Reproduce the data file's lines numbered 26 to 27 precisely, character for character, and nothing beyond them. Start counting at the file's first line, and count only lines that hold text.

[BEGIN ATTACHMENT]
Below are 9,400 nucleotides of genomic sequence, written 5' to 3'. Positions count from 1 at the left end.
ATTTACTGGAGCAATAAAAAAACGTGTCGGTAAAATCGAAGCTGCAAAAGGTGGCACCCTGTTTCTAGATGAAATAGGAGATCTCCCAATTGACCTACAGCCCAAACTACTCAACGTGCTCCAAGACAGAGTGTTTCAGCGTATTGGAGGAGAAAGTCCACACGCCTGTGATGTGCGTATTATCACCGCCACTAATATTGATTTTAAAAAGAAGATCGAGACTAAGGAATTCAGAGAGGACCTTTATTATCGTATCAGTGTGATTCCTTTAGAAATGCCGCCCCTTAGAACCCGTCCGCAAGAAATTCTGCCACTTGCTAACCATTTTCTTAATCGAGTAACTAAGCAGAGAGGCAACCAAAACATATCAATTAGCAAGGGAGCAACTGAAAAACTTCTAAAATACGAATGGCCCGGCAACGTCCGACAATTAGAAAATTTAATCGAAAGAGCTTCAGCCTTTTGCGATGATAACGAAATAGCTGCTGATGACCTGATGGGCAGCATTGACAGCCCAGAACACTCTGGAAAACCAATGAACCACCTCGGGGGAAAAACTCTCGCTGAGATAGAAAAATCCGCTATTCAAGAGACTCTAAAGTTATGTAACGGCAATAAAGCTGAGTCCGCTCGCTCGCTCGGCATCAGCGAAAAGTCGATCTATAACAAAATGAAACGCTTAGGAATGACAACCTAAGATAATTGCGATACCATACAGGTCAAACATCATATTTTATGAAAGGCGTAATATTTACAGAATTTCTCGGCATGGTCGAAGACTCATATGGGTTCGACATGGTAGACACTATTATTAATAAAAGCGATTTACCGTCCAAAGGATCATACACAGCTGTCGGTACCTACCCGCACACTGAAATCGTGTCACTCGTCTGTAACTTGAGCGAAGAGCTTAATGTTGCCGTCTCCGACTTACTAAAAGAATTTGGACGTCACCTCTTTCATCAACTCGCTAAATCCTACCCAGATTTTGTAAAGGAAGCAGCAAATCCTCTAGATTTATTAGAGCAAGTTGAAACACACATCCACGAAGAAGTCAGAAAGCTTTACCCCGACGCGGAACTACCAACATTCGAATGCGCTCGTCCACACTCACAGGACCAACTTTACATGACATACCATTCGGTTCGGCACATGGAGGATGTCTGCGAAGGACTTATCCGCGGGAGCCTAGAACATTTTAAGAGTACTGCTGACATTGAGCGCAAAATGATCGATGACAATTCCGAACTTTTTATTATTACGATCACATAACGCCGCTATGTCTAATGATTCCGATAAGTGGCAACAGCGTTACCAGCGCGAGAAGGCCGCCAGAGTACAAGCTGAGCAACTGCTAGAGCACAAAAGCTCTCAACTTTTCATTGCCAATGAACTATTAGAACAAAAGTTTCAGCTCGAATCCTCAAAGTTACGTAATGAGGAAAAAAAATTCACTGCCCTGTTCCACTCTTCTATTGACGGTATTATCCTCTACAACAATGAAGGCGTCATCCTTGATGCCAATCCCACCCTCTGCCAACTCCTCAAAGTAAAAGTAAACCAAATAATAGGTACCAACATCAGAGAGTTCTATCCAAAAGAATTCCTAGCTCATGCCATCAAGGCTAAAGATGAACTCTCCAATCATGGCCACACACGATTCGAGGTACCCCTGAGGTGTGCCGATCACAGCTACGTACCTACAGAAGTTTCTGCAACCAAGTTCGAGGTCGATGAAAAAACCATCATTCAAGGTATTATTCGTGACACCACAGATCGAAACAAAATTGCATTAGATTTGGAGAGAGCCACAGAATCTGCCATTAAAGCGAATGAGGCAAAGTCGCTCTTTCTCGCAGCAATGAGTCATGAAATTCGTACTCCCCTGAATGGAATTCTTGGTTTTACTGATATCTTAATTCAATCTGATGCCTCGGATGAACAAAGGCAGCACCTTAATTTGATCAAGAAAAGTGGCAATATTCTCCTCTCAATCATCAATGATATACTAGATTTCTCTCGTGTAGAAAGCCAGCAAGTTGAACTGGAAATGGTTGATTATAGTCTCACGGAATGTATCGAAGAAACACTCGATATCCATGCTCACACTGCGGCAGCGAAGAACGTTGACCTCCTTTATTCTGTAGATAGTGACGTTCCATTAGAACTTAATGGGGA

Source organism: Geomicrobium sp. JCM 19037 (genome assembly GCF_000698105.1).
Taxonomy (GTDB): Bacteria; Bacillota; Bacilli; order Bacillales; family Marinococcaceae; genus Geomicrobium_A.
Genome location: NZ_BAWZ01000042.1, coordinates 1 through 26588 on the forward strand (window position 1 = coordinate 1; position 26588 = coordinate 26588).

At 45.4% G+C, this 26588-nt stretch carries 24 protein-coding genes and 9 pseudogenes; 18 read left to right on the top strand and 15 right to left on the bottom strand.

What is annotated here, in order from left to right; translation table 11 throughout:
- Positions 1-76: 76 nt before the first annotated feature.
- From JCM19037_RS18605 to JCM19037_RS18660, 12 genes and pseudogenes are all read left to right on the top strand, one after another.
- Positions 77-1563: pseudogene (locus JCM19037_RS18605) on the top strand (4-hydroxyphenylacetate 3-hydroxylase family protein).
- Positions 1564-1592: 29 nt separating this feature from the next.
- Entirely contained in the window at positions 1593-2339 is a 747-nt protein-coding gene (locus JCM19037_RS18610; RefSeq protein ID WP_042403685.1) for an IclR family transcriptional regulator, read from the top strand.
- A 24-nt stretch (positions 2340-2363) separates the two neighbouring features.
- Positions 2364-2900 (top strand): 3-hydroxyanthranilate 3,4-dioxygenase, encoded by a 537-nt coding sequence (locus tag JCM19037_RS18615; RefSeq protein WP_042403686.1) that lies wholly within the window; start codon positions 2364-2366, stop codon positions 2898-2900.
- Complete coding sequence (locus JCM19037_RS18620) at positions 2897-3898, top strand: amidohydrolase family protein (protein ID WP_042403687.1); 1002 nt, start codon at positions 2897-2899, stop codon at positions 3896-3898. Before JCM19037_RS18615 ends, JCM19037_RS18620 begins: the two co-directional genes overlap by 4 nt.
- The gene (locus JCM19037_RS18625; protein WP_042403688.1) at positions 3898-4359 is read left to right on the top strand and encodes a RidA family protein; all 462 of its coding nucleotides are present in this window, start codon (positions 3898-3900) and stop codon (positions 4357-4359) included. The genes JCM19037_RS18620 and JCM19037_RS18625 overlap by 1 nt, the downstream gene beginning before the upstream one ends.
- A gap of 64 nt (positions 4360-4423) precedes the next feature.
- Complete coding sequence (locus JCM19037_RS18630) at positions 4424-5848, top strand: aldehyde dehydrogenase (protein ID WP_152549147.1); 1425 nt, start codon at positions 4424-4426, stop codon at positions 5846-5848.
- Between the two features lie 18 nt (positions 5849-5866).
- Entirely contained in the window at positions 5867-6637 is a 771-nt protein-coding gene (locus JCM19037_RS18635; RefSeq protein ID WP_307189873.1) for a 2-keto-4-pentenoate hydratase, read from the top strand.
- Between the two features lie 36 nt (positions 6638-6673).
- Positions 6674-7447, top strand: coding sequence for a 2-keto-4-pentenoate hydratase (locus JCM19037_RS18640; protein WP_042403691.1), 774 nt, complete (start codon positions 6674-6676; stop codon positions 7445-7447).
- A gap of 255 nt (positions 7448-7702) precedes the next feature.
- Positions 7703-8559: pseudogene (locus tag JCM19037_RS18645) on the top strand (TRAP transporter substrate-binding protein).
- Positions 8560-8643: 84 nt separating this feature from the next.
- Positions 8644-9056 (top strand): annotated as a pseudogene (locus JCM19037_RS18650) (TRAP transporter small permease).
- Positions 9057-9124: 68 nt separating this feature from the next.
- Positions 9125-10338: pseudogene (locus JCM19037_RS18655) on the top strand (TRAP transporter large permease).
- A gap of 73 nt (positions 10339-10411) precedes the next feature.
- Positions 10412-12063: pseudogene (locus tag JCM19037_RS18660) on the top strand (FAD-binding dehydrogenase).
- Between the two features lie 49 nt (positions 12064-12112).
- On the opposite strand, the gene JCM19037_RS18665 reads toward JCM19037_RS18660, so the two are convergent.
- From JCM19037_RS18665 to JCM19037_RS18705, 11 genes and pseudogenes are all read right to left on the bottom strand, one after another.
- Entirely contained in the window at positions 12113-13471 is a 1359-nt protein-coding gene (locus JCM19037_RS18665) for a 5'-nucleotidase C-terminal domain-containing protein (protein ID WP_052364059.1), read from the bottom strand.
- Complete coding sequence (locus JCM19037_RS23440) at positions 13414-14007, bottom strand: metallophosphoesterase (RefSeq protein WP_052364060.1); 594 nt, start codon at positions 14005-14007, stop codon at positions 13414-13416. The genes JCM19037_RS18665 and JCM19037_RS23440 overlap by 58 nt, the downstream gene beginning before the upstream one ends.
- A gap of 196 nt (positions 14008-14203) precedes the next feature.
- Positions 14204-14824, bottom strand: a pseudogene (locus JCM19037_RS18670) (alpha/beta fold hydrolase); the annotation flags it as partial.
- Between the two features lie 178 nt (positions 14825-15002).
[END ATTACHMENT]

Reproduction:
- Positions 8644-9056 (top strand): annotated as a pseudogene (locus JCM19037_RS18650) (TRAP transporter small permease).
- Positions 9057-9124: 68 nt separating this feature from the next.